Commencing her journey through time with “W.E.B. Du Bois and the 1900 Paris Exposition,” Burke draws on vivid imagery and original footage detailing the exposition, where 50 million came to marvel at the achievements of yesteryear and envision the future. One of the individuals chosen to present an exhibition was Dr. William Edward Burghardt Du Bois, then a research sociologist from Atlanta University. His travels and studies done on the continent of Europe, specifically in Paris, made him a logical choice to produce a retrospective centered on African American life. Du Bois and his research team created “The Exhibit of the American Negro,” and his pioneering use of photography resonated greatly with fair goers. Through hundreds of photos, he revealed stories and aspects of African American life few were exposed to: urbanized, educated African Americans in the South. One of the interlocutors, Terri Francis of Yale University, believed that the idea of the exhibition was to highlight progress within the African American community, and the development of modernity within African American society after the abolition of slavery. The exhibition won 15 awards (as well as a Gold Medal) due to Du Bois’ work, but not a word was printed in the mainstream American press about its content.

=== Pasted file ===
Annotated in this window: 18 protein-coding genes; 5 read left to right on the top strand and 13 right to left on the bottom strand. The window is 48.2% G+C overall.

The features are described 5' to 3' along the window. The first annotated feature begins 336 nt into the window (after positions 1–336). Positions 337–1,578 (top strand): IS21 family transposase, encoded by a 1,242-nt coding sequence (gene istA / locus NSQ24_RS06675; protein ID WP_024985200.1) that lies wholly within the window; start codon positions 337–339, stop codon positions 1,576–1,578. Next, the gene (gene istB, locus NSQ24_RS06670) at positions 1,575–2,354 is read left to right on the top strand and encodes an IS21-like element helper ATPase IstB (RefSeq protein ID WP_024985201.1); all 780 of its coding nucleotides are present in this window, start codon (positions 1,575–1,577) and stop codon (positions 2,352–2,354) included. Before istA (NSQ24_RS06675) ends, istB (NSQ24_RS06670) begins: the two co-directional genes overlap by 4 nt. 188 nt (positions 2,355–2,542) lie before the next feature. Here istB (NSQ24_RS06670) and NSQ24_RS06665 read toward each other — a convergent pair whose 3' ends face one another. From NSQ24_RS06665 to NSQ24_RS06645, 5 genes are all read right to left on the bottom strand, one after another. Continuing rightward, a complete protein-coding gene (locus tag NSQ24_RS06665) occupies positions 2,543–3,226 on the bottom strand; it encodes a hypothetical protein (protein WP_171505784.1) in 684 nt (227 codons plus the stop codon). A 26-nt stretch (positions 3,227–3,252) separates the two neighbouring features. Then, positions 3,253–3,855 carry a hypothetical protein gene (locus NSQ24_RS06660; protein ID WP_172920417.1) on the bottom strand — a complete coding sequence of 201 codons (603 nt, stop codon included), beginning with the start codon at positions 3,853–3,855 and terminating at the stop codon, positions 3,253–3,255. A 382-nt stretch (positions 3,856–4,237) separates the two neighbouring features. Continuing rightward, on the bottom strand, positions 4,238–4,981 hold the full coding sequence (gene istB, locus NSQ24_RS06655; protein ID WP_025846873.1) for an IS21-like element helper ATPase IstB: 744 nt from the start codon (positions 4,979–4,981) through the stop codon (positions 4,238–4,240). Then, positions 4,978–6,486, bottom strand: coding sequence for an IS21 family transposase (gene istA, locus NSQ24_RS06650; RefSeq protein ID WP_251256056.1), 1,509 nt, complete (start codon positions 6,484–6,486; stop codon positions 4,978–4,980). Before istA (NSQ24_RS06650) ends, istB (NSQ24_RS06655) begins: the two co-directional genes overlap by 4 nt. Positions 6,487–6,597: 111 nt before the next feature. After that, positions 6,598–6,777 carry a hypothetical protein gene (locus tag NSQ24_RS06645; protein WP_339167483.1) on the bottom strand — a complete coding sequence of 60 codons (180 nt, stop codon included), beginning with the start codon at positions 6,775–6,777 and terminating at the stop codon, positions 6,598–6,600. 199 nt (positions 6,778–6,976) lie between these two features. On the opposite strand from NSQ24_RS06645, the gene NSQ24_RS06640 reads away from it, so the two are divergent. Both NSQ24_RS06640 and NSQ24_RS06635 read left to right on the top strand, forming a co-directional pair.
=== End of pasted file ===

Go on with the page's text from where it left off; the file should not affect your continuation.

In the next video in her series, “Henry Ossawa Tanner: An Artist in Exile,” Burke recounts the story of one of the first African Americans to achieve international acclaim as an artist, and accompanies her narrative with beautiful displays of Tanner’s works. Burke and other interlocutors discuss in depth how obstacles troubled his advancement in America, namely because of his race. Raised in Philadelphia, Tanner studied at the Pennsylvania Academy of the Fine Arts, the first African American to do so. Because of the racism at the time, Tanner faced a hard time when attempting to sell and exhibit his works, which led him to go to Paris. At age 32 he enrolled at the Académie Julian, where he found more freedom as an artist and a person of color. His paintings, “Daniel in the Lion’s Den” and “The Resurrection of Lazarus” made him an international commodity, which prompted many other African American artists such as Hale Woodruff and Augusta Savage to pilgrimage to Paris in the 1920s in order to meet Tanner. Tanner was one of the first to show that talent could definitely be acknowledged as well as transcend prejudiced ideologies.